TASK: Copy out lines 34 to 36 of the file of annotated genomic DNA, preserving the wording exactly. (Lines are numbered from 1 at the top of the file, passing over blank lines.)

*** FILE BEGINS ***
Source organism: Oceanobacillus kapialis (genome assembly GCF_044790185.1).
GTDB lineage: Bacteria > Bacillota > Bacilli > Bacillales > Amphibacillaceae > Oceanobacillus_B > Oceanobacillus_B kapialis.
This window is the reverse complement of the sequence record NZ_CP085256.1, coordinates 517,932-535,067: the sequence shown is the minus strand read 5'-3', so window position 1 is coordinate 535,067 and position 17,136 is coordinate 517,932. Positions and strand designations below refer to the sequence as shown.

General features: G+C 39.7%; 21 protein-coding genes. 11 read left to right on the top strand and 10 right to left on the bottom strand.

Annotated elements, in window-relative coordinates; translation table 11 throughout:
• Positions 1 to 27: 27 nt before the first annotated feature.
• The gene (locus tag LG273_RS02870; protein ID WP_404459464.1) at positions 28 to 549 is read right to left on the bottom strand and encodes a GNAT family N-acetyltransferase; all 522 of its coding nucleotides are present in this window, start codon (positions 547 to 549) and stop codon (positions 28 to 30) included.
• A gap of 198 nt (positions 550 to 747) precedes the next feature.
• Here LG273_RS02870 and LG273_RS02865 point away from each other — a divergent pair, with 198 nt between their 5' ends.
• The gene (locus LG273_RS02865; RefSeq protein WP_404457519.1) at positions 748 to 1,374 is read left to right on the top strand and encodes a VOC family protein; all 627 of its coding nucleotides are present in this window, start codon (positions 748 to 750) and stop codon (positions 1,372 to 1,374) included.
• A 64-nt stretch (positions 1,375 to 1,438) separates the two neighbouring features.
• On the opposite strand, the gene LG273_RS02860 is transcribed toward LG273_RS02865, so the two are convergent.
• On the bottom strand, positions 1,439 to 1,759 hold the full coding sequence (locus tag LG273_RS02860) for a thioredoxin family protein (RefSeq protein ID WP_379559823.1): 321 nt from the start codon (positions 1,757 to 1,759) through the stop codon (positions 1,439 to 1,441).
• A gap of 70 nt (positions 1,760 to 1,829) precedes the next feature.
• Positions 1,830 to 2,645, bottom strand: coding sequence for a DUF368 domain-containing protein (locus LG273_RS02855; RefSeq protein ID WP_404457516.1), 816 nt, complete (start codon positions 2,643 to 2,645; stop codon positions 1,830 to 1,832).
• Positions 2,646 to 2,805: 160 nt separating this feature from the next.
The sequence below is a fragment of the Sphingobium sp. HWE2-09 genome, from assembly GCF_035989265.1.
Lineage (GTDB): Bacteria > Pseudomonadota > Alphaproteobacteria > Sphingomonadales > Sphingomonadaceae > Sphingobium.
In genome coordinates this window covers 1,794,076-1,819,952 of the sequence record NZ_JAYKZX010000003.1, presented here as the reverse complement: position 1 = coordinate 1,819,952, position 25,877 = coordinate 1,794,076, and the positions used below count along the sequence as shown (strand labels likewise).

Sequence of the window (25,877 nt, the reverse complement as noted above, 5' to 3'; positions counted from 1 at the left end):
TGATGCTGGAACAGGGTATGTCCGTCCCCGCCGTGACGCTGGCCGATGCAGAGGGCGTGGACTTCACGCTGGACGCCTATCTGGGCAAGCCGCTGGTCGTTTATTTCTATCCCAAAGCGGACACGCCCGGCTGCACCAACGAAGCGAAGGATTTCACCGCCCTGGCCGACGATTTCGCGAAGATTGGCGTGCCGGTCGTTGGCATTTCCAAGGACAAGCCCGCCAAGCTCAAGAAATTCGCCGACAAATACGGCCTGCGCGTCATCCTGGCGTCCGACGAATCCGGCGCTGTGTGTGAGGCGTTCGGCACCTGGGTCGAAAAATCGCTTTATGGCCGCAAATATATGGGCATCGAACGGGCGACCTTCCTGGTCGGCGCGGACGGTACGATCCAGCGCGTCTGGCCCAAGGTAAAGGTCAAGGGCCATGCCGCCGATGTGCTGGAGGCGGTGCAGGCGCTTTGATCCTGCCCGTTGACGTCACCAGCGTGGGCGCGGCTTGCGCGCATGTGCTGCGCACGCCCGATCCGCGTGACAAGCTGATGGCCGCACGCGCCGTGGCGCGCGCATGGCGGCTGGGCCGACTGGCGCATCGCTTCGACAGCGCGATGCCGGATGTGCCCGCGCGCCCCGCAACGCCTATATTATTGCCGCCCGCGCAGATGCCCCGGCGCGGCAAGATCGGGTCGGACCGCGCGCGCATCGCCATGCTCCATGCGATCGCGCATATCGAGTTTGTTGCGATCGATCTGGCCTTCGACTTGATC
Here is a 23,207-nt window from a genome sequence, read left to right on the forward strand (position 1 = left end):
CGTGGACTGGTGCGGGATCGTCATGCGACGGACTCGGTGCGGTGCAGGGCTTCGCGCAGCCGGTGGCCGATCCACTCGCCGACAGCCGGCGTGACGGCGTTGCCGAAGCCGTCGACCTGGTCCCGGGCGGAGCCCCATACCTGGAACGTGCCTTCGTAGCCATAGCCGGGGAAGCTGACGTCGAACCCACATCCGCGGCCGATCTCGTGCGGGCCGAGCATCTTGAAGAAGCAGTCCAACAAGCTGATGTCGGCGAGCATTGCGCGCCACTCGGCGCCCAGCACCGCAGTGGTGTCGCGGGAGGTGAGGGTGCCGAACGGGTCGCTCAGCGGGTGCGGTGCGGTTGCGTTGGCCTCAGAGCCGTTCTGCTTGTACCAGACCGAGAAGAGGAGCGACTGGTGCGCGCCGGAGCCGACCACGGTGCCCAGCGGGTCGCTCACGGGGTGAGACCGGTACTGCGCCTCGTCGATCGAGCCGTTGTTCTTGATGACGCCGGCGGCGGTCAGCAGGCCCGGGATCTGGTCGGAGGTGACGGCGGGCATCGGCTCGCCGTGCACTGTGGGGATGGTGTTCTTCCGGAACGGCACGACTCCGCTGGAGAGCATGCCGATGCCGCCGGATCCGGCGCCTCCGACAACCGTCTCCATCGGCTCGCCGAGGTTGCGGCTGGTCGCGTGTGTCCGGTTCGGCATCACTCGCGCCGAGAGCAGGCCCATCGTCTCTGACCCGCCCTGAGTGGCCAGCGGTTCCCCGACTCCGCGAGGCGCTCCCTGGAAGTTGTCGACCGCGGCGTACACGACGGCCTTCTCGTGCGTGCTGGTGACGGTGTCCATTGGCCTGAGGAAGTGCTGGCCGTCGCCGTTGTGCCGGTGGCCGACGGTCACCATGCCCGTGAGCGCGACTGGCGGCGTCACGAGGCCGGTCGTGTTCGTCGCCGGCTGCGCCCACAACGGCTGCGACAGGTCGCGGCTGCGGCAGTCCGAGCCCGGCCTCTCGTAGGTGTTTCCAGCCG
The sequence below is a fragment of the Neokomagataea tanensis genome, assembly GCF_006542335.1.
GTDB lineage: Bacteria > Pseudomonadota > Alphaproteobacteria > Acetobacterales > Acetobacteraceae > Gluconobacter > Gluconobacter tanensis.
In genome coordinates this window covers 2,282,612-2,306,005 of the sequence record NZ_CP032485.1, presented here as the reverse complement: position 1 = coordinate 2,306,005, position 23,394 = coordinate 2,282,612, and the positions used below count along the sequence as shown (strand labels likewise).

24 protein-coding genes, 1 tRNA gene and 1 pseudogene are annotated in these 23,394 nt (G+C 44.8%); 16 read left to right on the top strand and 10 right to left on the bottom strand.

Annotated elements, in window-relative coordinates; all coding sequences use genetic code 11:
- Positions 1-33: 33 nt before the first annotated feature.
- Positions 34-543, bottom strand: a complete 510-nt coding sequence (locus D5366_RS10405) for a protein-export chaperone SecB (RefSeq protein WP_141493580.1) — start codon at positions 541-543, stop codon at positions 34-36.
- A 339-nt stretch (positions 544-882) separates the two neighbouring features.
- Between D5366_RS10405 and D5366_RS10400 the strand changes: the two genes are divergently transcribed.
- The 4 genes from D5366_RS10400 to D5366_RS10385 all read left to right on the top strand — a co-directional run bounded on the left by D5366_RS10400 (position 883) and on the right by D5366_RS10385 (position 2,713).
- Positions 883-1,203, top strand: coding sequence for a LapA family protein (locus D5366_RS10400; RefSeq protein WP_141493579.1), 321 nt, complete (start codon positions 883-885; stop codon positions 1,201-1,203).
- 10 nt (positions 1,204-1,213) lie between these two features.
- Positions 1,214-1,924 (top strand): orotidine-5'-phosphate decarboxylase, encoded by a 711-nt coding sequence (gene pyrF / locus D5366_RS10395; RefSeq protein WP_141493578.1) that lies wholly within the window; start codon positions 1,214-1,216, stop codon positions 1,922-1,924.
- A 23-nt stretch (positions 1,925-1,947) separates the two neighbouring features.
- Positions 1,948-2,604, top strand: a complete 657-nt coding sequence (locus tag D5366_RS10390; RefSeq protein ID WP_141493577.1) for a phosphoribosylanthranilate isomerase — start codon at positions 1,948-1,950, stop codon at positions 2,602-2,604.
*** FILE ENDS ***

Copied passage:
- Positions 883-1,203, top strand: coding sequence for a LapA family protein (locus D5366_RS10400; RefSeq protein WP_141493579.1), 321 nt, complete (start codon positions 883-885; stop codon positions 1,201-1,203).
- 10 nt (positions 1,204-1,213) lie between these two features.
- Positions 1,214-1,924 (top strand): orotidine-5'-phosphate decarboxylase, encoded by a 711-nt coding sequence (gene pyrF / locus D5366_RS10395; RefSeq protein WP_141493578.1) that lies wholly within the window; start codon positions 1,214-1,216, stop codon positions 1,922-1,924.